- 25 Oct 22
20 years ago today, Irish actor and singer Richard Harris died in London, aged 72. To mark the anniversary of his death, we're revisiting his collaborator Jimmy Webb's reflections on the Harris he knew...
Richard Harris had a hit in 1968 with 'MacArthur Park', penned by legendary American singer-songwriter Jimmy Webb. The pair would go on to work together on Harris' albums A Tramp Shining (1968), The Yard Went On Forever (1968), and My Boy (1971).
In the edited excerpt from a 1993 interview below, Webb discusses his friendship with the iconic actor and singer.
Originally published in Hot Press in 1993
Interview: Joe Jackson
"...You never see stars here in L.A. or in New York City. But you do in Ireland, and that’s why I felt so comfortable there the first time I went over with Richard in the 60s.”
Before that, in 1966, having settled in Los Angeles, one of the first jobs Webb got was working as a contract writer for Joe Beck “right over there on the corner of Hollywood and Vine.”
“I’d come here with many, many songs but no takers then I got that job with Joe and wrote 45 songs for him. And we did get some recorded, like a Christmas song by The Supremes, which gave me the first money I ever got from a record! Then I hooked up with the Fifth Dimension who had a huge hit with ‘Up, Up and Away’ then Glen Campbell’s ‘By The Time I Get To Phoenix’. And all this happened a year before Richard and I had that hit with ‘Macarthur Park’ so it’s not factually true when people claim that he “discovered” me. I was rolling along very nicely, before we met!”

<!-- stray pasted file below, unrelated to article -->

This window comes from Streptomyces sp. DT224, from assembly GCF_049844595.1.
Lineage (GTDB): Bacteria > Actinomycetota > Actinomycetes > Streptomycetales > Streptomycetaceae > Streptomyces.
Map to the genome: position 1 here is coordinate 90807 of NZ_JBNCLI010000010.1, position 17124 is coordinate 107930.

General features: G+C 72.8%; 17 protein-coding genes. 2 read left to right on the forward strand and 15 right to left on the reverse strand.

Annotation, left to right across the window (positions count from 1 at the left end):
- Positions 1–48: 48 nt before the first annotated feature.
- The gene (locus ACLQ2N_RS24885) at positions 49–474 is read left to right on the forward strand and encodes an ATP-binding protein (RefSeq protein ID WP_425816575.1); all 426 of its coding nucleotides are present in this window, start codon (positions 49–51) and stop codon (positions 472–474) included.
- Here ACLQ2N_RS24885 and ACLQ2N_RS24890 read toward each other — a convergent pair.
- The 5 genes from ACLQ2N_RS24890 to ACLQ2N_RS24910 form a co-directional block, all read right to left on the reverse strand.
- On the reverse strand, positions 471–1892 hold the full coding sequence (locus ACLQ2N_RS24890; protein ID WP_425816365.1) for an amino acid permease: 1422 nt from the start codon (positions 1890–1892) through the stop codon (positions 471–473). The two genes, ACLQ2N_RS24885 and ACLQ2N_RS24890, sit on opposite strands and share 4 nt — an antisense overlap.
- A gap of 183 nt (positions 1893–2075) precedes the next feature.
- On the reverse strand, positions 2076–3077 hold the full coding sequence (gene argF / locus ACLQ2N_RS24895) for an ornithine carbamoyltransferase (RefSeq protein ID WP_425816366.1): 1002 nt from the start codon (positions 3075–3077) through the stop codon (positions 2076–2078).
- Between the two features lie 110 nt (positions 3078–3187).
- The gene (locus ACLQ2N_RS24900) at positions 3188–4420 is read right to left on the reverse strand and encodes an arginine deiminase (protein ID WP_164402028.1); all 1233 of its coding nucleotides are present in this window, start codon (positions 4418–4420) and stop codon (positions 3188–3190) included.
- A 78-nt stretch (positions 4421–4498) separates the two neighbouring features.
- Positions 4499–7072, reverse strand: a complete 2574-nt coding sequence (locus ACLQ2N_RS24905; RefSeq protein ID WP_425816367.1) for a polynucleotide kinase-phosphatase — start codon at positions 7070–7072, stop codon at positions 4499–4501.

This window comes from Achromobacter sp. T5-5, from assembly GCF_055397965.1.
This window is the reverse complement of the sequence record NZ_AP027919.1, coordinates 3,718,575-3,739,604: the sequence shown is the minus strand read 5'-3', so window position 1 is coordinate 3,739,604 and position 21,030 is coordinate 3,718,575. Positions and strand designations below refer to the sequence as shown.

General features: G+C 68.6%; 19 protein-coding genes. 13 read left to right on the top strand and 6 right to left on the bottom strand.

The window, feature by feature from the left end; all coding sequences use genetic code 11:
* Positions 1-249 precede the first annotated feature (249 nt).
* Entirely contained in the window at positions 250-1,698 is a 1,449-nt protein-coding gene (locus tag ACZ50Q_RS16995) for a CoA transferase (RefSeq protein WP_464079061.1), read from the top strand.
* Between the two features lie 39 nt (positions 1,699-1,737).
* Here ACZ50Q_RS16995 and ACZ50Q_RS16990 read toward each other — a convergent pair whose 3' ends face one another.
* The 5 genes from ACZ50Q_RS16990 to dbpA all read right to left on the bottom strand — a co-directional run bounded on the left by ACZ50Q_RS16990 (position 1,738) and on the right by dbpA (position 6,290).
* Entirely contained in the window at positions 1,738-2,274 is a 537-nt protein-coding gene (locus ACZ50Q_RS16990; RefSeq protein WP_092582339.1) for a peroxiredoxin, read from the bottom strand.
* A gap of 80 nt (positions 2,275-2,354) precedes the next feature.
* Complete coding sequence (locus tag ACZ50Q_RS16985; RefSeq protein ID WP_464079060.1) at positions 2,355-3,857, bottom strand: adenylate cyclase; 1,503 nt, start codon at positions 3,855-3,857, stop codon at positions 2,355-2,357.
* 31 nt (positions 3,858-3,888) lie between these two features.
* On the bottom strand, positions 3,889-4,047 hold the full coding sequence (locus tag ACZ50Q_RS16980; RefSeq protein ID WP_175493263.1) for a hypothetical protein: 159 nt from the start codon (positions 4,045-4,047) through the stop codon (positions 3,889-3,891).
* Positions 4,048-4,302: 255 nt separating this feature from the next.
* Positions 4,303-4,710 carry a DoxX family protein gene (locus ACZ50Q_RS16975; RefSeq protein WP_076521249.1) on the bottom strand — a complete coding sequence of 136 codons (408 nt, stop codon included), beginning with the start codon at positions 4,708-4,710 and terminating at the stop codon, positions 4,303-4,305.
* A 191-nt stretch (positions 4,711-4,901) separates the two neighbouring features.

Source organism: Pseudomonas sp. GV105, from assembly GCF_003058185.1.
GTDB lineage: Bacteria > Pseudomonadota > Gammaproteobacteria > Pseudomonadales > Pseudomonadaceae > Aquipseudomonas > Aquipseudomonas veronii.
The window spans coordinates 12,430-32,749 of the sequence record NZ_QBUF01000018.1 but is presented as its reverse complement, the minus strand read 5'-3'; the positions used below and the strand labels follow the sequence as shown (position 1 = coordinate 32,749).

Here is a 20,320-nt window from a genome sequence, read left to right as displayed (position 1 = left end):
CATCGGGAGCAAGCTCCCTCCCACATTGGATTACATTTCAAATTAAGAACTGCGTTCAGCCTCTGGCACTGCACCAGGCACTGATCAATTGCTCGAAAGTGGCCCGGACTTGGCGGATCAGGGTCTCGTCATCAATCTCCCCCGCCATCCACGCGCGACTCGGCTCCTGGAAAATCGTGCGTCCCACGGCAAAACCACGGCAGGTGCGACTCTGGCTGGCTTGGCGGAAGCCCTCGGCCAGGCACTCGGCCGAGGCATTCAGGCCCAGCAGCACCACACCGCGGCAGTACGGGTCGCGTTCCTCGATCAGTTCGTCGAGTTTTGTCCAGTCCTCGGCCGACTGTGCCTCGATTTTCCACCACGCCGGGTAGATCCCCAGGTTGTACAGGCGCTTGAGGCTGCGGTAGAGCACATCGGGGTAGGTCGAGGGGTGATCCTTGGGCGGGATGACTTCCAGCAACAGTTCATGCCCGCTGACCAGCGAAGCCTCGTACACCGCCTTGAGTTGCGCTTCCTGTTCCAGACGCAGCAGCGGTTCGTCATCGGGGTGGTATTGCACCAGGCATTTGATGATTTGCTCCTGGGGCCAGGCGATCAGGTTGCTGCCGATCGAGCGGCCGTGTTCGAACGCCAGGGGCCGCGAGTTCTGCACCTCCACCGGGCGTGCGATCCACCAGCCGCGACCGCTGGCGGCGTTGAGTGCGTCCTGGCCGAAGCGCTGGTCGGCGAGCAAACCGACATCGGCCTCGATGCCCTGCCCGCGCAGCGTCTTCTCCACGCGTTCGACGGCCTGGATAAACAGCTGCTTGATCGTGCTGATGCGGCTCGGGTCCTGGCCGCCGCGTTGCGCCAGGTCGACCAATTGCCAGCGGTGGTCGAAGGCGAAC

But Webb reveals that the person who probably influenced him most at the time was Richard Harris, with whom he clearly became besotted.
“He was taking me all over the place, taking me to London, Ireland, and I was going to bars with him, even staying in his house. I loved him and I still love him dearly and think he was a great influence on me, because he was rowdy and loud and assertive and, as I said, I needed to develop some of those characteristics.”
And yet beneath the Rabelasian facade Richard Harris himself also was, and is, deeply introverted, a fact that was highlighted when he published his own book of poetry in 1973 and contributed to the My Boy album one of its most moving songs, ‘All The Broken Children’
“That is absolutely true but this is not a side of Richard Harris he revealed to many people in those days, or does now,” said Webb. “And my first experiences with him were very emotional, sharing music with him, talking about poetry. I met him here in L.A. when he was doing a benefit. So, even the first time I came into contact with him he was raising money for someone else, which is also something he tends not to talk about. But, yes, he was a deeply expressive, emotional man.”
There have been suggestions that Harris used Webb as a surrogate writer, sitting and talking with him about his childhood in Ireland and his deteriorating marriage, then dispatching him off to write the tracks that later became A Tramp Shining. Was that true?